Deliberate Deception Inflames Greed and Envy

In his letter to the U.S. Senate (see above), Commissioner Rettig did his part to carry water for the Biden Administration’s push for $80 billion in new funding to his agency. Rettig argued that the IRS does not have “the resources that it needs to ensure the tax laws are enforced fairly and that Americans receive the level and quality of service they deserve.” On the heels of this plea, the Senate passed the Inflation Reduction Act, which the president signed on August 16, 2022.

The IRS will get its $80 billion. As explained, nearly $46 billion is going for enforcement, along with 87,000 new employees.

The commissioner’s letter provides a glimpse into the Administration’s twisted thinking when it comes to tax policy generally, and IRS enforcement in particular.

For example, the commissioner accuses “large corporate and high-net-worth taxpayers” of engaging “teams of sophisticated representatives who pursue unsettled or sometimes questionable interpretations of tax law.” The commissioner insinuates that corporations and the rich simply cheat on their taxes. He says, “[t]his creates a direct revenue loss from evaders and lessens the potential to deter others from pursing a similar path of noncompliance.”

Hence the commissioner’s argument, that a “strong, visible, robust enforcement presence,” is necessary to ensure compliance.

This policy ignores the fact that both the American Bar Association (ABA) and the American Institute of Certified Public Accountants (AICPA) each adopted – decades ago – ethical standards of practice pointed directly at legal and accounting professionals in the tax planning and return preparation businesses.

The ABA standard is expressed in Formal Opinion 82-352. It requires that a position taken on a tax return at the advice of an attorney must be “warranted in existing law or can be supported by a good faith argument for an extension, modification or reversal of existing law and there is some realistic possibility of success if the matter is litigated.”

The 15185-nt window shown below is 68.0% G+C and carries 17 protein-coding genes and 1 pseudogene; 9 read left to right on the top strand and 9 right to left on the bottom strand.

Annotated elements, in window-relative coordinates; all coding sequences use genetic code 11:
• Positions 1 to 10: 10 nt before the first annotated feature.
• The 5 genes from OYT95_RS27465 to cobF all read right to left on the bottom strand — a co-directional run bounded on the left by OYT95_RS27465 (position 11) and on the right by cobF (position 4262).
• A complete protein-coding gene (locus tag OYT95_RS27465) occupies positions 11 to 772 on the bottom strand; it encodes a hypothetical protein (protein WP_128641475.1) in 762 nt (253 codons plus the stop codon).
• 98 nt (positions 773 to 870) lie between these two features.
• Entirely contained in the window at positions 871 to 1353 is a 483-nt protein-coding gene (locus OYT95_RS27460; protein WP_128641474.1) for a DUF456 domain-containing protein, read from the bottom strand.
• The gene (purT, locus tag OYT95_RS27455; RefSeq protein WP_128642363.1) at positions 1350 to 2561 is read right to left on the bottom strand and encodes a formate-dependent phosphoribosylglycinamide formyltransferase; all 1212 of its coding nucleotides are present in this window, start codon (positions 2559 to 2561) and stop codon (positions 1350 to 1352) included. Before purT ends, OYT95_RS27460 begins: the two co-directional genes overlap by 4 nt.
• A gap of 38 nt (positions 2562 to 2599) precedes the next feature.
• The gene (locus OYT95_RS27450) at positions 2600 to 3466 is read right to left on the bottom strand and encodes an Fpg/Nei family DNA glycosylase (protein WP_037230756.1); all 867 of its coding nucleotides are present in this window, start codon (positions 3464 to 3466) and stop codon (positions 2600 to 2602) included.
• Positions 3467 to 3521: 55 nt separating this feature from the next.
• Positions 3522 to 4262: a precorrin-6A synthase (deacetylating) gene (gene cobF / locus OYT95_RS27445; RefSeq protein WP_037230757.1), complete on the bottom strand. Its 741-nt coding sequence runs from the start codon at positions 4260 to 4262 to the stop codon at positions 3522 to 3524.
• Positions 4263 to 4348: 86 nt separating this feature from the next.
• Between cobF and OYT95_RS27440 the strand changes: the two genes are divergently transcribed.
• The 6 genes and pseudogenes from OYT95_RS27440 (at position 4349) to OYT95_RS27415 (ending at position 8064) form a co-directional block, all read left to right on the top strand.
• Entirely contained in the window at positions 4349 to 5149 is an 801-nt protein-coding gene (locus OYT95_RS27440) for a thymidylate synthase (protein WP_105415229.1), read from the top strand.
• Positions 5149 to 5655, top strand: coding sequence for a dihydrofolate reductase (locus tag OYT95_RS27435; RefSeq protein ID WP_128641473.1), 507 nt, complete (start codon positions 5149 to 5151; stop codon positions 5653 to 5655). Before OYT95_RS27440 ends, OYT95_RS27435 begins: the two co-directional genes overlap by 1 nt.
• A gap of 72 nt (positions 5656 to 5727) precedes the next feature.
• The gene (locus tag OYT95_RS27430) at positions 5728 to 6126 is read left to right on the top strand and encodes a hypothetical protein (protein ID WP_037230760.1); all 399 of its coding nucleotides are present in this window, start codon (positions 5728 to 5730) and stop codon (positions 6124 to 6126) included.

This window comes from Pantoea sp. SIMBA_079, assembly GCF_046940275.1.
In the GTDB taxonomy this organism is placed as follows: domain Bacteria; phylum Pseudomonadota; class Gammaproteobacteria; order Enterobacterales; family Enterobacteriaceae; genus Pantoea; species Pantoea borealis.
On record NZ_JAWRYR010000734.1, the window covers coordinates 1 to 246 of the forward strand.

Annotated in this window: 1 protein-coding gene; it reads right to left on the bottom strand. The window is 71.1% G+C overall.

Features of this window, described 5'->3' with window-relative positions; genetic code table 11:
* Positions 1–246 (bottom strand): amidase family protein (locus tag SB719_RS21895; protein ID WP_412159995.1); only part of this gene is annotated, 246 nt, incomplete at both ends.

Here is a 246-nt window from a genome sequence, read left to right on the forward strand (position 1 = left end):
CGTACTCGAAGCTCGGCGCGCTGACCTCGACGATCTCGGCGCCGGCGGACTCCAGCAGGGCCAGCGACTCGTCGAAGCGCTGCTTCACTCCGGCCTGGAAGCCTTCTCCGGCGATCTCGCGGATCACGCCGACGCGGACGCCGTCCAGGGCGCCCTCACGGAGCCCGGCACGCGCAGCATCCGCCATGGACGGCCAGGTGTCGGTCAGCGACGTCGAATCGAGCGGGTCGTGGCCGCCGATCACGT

To be sure, tax pros have an affirmative duty to represent the best interests of their clients. But they also have a duty to follow the law in the process. Failure to do so places that professional’s license—and therefore livelihood—at risk.

The commissioner’s statements suggest that the IRS is the final arbiter on all matters regarding tax law. But that’s not the case. The U.S. courts ultimately decide what the law is, and that is often at odds with IRS opinions. As I document in my book, How to Win Your Tax Audit, the IRS is wrong between 60 and 90 percent of time (depending on the issue) when it comes to its audit results.

The problem is that most people do not challenge IRS audits because of the perception that the IRS must be correct, or that you just can’t fight back. The facts prove otherwise. In 2021, the IRS and U.S. taxpayers settled 19,963 cases that were docketed in the U.S. Tax Court. A total of $4.29 billion in taxes and penalties were at stake in those cases, and they were settled for $1.30 billion. This means that taxpayers owed just 30 cents on the dollar compared to the IRS’s allegations.

Even that number is deceptive because in tax litigation, citizens reach a point where they must make a business decision the IRS never has to make. The agency will litigate over $50. But citizens have to balance the time, cost, hassle, and energy of fighting on against the cost of a settlement. Citizens routinely settle tax litigation for an amount they can live with, but which does not necessarily represent the true amount owed. The IRS knows this, so the agency pushes the envelope.